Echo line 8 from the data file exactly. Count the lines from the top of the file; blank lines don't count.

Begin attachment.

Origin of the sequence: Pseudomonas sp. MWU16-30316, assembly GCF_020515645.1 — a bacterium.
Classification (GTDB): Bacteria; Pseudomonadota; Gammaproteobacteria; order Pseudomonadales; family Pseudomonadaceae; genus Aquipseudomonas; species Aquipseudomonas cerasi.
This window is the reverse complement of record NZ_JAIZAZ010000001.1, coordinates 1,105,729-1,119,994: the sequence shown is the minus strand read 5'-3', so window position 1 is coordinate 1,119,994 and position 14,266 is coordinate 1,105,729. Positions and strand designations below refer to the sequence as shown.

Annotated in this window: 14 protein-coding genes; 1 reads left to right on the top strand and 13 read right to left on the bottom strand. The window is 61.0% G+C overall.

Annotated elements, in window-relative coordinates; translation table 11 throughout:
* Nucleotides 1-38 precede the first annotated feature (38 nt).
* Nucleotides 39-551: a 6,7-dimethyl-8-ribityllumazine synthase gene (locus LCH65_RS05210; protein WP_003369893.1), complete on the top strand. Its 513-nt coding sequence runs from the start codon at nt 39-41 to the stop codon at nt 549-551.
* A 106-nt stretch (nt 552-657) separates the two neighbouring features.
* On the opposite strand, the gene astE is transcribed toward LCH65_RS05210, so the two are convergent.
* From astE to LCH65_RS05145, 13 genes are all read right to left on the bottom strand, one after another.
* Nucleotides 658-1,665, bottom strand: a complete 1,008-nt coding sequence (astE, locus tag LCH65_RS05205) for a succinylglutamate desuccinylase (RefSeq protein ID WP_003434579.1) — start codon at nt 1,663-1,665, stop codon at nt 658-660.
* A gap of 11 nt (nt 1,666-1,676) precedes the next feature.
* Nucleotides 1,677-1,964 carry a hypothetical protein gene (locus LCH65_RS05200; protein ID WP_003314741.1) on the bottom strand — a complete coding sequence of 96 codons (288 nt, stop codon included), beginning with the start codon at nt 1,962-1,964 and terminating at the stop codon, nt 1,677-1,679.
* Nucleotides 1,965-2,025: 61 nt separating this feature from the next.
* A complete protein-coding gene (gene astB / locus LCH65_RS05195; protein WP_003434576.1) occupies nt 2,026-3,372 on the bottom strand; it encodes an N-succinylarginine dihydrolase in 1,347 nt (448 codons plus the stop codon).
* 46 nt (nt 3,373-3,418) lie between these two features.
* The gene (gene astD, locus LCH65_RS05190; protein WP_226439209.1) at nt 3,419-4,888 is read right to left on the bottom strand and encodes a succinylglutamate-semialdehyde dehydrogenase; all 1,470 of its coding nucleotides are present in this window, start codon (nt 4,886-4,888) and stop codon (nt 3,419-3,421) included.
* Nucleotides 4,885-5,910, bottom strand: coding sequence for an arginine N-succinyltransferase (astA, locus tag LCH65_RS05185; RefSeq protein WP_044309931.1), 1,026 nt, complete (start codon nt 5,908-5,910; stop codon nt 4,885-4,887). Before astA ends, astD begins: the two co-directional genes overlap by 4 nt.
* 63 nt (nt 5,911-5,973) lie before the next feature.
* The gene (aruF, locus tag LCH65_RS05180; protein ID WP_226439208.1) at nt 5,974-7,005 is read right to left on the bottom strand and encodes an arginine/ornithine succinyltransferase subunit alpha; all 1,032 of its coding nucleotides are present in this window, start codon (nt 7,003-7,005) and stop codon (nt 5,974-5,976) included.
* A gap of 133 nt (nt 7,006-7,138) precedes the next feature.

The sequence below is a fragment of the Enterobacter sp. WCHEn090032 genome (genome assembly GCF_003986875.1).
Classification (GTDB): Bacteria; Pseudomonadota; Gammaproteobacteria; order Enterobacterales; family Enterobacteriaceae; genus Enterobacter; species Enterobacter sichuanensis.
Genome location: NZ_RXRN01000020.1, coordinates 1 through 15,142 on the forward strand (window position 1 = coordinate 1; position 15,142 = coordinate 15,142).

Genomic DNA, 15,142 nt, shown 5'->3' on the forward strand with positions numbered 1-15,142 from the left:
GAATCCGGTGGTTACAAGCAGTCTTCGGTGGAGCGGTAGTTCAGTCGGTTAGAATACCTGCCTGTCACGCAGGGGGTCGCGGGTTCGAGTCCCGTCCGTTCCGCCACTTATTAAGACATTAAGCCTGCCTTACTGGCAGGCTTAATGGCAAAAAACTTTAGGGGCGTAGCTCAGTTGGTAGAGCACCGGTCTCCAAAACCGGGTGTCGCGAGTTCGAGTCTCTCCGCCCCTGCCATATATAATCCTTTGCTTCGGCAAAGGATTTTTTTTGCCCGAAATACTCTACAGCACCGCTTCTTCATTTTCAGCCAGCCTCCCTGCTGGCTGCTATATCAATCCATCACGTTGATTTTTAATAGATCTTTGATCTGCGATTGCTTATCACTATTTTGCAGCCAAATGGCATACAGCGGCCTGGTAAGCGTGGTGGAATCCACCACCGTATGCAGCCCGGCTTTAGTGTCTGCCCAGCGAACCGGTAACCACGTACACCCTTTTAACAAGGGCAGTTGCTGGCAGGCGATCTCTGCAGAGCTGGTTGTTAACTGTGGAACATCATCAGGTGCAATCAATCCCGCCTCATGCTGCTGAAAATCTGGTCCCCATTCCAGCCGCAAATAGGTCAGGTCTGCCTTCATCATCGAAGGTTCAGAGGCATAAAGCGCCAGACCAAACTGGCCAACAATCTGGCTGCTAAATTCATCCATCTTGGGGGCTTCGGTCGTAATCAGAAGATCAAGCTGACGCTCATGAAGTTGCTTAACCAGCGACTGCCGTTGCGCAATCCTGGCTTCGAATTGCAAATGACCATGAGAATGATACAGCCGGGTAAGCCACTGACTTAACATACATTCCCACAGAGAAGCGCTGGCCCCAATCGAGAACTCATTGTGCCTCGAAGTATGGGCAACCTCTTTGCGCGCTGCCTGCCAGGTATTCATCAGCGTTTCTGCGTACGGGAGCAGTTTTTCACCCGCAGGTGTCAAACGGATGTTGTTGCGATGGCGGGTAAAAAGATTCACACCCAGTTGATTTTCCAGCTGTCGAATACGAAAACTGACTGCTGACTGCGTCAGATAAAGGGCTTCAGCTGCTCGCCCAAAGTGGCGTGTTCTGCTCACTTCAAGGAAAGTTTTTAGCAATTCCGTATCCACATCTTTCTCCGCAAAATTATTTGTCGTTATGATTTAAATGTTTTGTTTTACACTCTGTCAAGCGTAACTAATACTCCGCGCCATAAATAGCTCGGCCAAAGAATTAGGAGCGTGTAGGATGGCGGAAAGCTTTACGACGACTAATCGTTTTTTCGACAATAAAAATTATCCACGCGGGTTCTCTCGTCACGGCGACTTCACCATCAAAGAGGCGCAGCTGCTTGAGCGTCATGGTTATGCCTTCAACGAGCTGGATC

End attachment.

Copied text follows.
* A 106-nt stretch (nt 552-657) separates the two neighbouring features.